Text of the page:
The Bike Hub levy fund has commissioned a "public information film" on how to safely overtake cyclists. SPACE is a co-production with British Cycling and stars Chris Boardman and master driving instructor Blaine Walsh. The film was produced by BikeBiz executive editor Carlton Reid.
The video went online last night and has already racked up over 21,000 views. Today it has started to be promoted on social media by police forces. It will also be sent to driving instructors by the Driving Standards Agency. Motoring.co.uk is also be promoting the film today.
The video highlights rule 163 of the Highway Code which states that motorists should give cyclists (and pedestrians and equestrians) as much space as they would give a motor vehicle when overtaking. YouTube is littered with footage of awful, close overtakes of cyclists (and other vulnerable road users) and the new video aims to tackle this with cold, hard facts.
Olympian Chris Boardman starts the video by reminding drivers that “People on bicycles are flesh and blood, they’re mums and dads, sons and daughters, brothers and sisters.” He stresses that motorists need to “give them plenty of space when overtaking.”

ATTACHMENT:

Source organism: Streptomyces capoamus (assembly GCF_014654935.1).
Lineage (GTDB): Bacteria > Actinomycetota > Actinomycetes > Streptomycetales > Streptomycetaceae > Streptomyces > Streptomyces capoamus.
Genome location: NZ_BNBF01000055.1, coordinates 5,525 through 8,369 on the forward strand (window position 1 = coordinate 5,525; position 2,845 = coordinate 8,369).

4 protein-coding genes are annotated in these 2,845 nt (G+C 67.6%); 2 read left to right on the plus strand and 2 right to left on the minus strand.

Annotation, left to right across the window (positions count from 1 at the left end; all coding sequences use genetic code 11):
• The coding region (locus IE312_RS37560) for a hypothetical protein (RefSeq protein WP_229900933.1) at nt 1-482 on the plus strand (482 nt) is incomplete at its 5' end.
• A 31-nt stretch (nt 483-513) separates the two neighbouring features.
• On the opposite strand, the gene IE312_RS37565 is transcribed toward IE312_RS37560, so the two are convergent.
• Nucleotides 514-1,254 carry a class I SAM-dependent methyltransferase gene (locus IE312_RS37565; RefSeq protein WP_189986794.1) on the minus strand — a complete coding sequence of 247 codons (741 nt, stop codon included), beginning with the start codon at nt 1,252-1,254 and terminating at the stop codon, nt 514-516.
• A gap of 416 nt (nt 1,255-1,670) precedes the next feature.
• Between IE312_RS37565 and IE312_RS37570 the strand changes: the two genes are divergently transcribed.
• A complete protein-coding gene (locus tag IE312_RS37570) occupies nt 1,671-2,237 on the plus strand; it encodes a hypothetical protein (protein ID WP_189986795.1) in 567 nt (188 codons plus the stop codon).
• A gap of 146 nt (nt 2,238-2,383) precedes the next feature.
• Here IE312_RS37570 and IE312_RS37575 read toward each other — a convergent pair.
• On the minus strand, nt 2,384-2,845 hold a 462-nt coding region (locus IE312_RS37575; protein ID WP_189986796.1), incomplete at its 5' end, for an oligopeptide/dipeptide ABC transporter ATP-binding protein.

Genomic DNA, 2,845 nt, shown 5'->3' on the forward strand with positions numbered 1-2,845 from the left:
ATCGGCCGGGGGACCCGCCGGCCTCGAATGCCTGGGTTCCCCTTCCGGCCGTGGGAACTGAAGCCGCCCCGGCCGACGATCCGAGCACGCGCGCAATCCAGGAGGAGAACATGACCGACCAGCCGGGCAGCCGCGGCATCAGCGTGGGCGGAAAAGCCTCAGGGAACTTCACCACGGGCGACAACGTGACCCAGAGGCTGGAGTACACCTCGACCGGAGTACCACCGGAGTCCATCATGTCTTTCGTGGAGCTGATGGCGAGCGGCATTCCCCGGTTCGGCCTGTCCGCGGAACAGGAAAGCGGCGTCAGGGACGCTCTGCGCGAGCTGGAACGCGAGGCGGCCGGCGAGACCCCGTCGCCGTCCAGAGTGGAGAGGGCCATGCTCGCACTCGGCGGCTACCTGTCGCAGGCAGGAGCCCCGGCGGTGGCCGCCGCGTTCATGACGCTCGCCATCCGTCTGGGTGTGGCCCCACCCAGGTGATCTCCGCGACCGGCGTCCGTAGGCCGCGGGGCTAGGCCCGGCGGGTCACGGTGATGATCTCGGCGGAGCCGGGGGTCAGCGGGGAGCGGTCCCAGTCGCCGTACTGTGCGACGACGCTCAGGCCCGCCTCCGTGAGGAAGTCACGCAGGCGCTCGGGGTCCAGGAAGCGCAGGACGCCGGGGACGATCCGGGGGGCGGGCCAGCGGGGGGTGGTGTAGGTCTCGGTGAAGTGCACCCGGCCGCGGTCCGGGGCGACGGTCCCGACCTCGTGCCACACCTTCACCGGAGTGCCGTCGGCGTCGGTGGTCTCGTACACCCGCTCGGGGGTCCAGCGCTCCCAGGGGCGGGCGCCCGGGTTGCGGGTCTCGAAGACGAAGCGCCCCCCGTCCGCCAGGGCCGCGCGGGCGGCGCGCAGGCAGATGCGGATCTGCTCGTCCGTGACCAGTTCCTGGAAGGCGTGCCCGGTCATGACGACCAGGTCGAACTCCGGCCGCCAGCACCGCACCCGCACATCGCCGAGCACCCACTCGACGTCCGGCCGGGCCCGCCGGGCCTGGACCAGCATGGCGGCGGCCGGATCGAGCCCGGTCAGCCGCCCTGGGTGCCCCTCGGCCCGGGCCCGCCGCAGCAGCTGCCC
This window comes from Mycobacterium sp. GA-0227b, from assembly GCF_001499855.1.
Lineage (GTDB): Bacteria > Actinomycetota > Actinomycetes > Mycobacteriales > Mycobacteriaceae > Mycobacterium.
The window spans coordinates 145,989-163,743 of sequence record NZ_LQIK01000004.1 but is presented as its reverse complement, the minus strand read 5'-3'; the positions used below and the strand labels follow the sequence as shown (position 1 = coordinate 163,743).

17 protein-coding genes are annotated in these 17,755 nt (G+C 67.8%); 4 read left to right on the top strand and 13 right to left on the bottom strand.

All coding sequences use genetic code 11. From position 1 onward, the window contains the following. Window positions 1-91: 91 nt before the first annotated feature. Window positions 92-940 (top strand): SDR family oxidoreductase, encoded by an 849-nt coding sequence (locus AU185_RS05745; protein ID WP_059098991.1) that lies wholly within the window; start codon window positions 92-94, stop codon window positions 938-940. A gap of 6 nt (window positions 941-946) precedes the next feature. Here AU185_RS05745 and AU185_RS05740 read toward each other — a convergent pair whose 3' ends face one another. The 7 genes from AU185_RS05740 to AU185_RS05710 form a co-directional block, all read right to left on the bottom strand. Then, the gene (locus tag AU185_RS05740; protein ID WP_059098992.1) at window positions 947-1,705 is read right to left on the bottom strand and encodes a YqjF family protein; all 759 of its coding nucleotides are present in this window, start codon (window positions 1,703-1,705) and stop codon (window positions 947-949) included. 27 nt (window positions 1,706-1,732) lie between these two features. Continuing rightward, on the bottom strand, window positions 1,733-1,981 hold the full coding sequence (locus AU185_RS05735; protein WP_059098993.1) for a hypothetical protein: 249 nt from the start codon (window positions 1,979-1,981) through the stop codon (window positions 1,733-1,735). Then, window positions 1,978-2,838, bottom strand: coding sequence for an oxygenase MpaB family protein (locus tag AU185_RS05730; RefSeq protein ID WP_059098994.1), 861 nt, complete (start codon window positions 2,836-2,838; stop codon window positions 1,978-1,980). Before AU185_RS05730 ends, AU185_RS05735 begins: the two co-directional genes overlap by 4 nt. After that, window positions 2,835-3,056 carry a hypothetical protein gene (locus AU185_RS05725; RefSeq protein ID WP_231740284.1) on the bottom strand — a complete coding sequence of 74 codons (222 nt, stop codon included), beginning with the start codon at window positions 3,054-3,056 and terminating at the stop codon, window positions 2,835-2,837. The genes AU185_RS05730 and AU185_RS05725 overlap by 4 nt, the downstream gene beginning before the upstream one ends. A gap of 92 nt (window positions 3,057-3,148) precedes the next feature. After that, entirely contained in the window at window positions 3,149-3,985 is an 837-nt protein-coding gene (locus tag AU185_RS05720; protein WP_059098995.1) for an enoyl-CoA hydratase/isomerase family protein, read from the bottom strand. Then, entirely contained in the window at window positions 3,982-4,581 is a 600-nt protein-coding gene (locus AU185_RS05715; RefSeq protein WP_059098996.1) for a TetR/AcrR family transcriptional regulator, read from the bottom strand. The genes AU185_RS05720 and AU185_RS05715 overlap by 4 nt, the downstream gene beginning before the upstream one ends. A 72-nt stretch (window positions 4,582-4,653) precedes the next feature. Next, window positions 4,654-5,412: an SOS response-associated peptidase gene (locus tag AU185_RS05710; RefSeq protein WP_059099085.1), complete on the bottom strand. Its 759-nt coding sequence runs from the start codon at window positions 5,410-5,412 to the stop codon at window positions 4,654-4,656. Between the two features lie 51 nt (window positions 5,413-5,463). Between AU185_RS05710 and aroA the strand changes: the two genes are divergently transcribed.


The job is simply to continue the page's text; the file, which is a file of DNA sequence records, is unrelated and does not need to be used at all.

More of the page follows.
He also talks about the “dynamic envelope”, or wobble room that cyclists need on the road.Article continues below
““Cyclists do not ride in a perfect straight line, they have to make slight side to side adjustments in order to stay upright. The space a cyclist takes up while moving is known as the “dynamic envelope” … You should think of this dynamic envelope as an exclusion zone around the cyclist … a zone you must not enter.”
The video also stars master driving instructor Blaine Walsh. He said: “Overtaking is one of the riskiest things you do when you’re driving and it’s critical to get it right, for your safety and for the safety of others. Sadly, you don’t have to search too hard on YouTube to find some incredibly close and dangerous overtaking of cyclists.”
Walsh talks about following the Highway Code: “Rule 163 says “give cyclists at least as much space as you would a car.”
He’s then shown driving behind a group of cyclists, and overtakes them safely when the road becomes clear.
“There. Job done. I’m safe, they’re safe.”
While the video majors on how to overtake a group of cyclists, Boardman reminds viewers that what works for overtaking a pack of racing cyclists also works for passing everyday cyclists.